Consumer spending on Long Island surged last month as residents snapped up post-holiday bargains and used gift cards received in December.
Sales-tax collections, a barometer of spending, rose 7 percent in January compared with a year earlier. They were up 9.1 percent in Nassau County and 5.1 percent in Suffolk County, the state Taxation and Finance Department said Wednesday.
The increases follow year-over-year declines in December 2012, which had alarmed some economists because they coincided with the crucial holiday shopping season. Sales-tax collections were off 1.9 percent compared with December 2011.
"What this shows is the holiday selling season has shifted to include January because of bargain hunters and gift cards," said Pearl Kamer, chief economist for the Long Island Association business group.
She added, "You are seeing a new trend: People wait until they can get a bargain, they buy something for themselves that they might like, and they use their gift cards."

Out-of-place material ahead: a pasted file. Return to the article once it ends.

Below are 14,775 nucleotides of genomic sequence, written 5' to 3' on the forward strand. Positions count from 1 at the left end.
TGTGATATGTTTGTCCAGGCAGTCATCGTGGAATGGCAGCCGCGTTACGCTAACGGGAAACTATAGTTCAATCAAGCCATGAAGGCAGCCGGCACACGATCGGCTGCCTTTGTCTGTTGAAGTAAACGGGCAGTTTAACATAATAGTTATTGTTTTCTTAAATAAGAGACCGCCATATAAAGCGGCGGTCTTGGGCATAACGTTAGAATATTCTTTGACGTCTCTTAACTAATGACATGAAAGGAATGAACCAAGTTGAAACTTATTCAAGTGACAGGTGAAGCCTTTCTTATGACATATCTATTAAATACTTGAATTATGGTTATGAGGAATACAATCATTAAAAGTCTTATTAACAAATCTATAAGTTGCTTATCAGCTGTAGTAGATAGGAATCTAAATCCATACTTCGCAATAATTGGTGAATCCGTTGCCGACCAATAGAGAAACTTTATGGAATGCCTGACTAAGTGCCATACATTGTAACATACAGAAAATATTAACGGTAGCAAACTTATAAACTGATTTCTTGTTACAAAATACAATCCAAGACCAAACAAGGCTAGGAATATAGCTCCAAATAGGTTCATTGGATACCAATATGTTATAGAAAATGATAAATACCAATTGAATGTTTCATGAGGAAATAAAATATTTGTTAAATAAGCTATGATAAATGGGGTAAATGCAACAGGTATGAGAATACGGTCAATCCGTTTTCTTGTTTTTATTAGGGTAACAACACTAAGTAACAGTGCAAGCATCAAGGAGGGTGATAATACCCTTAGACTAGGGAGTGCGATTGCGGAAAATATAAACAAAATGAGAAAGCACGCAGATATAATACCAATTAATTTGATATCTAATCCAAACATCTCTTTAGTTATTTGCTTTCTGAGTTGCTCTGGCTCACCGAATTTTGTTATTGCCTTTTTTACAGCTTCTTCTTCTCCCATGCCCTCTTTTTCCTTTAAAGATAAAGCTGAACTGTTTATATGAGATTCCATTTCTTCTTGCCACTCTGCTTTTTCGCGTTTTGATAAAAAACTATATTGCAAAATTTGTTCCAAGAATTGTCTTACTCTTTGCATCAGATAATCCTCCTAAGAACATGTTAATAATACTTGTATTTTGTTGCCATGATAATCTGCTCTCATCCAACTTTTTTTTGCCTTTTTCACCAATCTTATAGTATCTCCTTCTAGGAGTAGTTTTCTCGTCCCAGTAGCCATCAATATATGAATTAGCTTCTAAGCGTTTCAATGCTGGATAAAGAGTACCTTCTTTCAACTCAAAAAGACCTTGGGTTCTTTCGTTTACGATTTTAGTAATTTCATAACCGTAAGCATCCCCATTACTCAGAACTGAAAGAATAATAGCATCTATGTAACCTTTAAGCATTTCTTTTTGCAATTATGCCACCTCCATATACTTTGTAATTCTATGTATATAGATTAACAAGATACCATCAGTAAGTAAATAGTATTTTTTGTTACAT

However, Kamer and others said spending gains don't always translate into higher profits for retailers, because many purchases were spurred by discounting. Kamer predicted local consumers would "pull back" this month or in March as gift cards are exhausted and credit-card bills come due.
She said January's sales-tax report does not signal an upturn in Long Island's economy. "This isn't a reflection of the economy; this is a reflection of the changing nature of holiday spending," she said.
Tax collections also were up in January 2012: They climbed 1.3 percent Islandwide from a year earlier.
Irwin Kellner, chief economist at the MarketWatch business information service and a former Hofstra University professor, called the tax data "anemic" because the year-over-year increases diminished as 2012 progressed.
Asked if the local economy was improving, Kellner said, "I wouldn't draw that conclusion. Until you see significant job growth, you cannot expect to see significant growth in spending."
He warned that consumers may open their wallets less frequently later this year as property taxes rise, gasoline prices remain in the stratosphere and medical care becomes more expensive.
The sales tax helps to fund state and county governments, and the Metropolitan Transportation Authority.